Journal of Arid Land

Article Title

Evaluation of the efficiency of irrigation methods on the growth and survival of tree seedlings in an arid climate


Scarce and scattered precipitation in arid regions is detrimental for newly planted seedlings. It is essential to provide required water storage for seedlings in restoration projects in the first year of their establishment. The subsurface irrigation can be much more effective than the surface irrigation because of the regulation of water availability and reduction in water evaporation. We studied the effect of surface and subsurface irrigation methods on the growth and survival of four common tree species including heaven tree (Ailanthus altissima (Mill.) Swingle), China berry (Melia azedarach L.), white mulberry (Morus alba L.), and black locust (Robinia pseudoacacia L.) by installing underground clay reservoirs with different permeabilities in Isfahan City, Iran. Different amounts of animal manure and wheat straw were mixed with clay fraction and cooked in a pottery kiln at 900°C to produce reservoirs with different permeabilities. The experimental treatments consisting of irrigation and tree species were considered with a factorial arrangement in a completely randomized design with three replications in 2016 and 2017. Leaf water potential of seedlings, which is indirectly related to drought resistance, was measured by a portable pressure chamber. The results showed that saplings height, basal diameter, number of leaves, chlorophyll content and stomatal conductance were significantly (P<0.05) higher in the subsurface irrigation with low permeability than in the surface irrigation, but the number of branches of the studied species were not significantly (P>0.05) affected by the irrigation methods and different permeabilities of clay reservoirs. The clay reservoirs with low and medium permeabilities constantly provide better conditions for plant growth, and water with lower pressure and longer time intervals to the plant roots as compared with the reservoirs with high permeability. Analysis of variance of the data showed that year and interaction between year and permeability of reservoir had significant effects (P<0.05) on all growth parameters, except for the chlorophyll content. In addition, the highest percentage of survival was 100% associated with the subsurface irrigation and the control treatment had the lowest survival percentages of 60%, 70%, 80% and 100% for M. alba, M. azedarach, A. altissima and R. pseudoacacia, respectively. Finally, the values of leaf water potential showed that R. pseudoacacia was the most drought resistant species.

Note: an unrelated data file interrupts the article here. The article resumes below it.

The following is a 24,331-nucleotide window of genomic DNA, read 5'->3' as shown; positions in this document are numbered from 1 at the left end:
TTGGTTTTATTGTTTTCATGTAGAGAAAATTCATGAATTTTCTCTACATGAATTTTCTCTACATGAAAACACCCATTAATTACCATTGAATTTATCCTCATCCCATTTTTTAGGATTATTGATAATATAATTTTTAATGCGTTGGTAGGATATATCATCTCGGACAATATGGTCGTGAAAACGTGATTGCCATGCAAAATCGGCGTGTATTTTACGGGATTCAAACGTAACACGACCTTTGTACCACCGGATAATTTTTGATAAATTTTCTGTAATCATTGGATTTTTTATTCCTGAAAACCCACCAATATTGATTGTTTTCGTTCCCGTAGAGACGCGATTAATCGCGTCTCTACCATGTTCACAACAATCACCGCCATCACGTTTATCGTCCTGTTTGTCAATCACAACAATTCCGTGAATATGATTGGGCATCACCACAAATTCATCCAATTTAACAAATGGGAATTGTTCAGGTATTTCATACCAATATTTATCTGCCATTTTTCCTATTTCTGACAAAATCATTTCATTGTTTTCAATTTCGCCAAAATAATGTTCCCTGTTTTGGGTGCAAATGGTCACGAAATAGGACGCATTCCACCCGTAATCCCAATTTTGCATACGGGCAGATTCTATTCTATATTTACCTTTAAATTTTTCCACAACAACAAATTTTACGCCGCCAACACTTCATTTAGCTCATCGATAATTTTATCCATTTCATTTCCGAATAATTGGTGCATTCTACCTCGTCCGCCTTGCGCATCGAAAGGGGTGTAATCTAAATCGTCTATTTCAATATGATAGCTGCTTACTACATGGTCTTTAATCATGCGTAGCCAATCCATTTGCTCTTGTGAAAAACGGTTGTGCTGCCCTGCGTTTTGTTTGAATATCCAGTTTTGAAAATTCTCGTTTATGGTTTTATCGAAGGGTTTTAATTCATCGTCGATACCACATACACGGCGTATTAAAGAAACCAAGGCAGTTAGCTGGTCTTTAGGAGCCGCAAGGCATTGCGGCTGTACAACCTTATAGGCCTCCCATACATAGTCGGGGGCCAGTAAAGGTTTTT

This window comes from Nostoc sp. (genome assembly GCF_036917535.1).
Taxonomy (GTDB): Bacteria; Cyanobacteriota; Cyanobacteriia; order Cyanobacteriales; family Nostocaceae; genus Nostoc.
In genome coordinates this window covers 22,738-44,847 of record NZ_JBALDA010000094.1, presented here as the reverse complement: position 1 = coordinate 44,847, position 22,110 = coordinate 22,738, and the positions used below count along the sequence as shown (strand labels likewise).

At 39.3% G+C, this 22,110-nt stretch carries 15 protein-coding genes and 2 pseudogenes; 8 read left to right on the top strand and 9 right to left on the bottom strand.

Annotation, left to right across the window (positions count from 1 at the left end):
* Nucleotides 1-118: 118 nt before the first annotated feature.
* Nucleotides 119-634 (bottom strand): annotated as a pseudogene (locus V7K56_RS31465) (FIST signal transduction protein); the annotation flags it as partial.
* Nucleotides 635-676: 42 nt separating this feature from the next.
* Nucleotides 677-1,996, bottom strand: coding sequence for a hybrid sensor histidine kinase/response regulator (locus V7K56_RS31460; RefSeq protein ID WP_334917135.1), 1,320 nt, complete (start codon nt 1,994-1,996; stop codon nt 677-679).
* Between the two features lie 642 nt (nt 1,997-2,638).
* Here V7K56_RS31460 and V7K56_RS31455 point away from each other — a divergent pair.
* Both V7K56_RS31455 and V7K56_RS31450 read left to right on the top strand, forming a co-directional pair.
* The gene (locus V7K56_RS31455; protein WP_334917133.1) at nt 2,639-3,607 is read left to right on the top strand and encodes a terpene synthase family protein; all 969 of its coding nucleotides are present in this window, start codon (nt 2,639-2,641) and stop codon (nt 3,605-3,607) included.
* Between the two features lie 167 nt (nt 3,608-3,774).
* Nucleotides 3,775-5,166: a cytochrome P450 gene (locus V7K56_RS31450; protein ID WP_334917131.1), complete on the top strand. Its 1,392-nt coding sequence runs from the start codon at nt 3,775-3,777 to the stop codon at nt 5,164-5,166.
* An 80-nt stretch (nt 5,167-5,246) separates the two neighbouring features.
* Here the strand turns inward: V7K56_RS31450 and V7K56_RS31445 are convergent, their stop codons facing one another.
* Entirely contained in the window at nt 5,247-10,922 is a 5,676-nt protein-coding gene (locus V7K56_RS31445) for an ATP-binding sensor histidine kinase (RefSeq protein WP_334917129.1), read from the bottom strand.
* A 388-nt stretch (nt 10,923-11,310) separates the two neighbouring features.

subsurface irrigation; clay reservoirs; permeability; restoration; arid area

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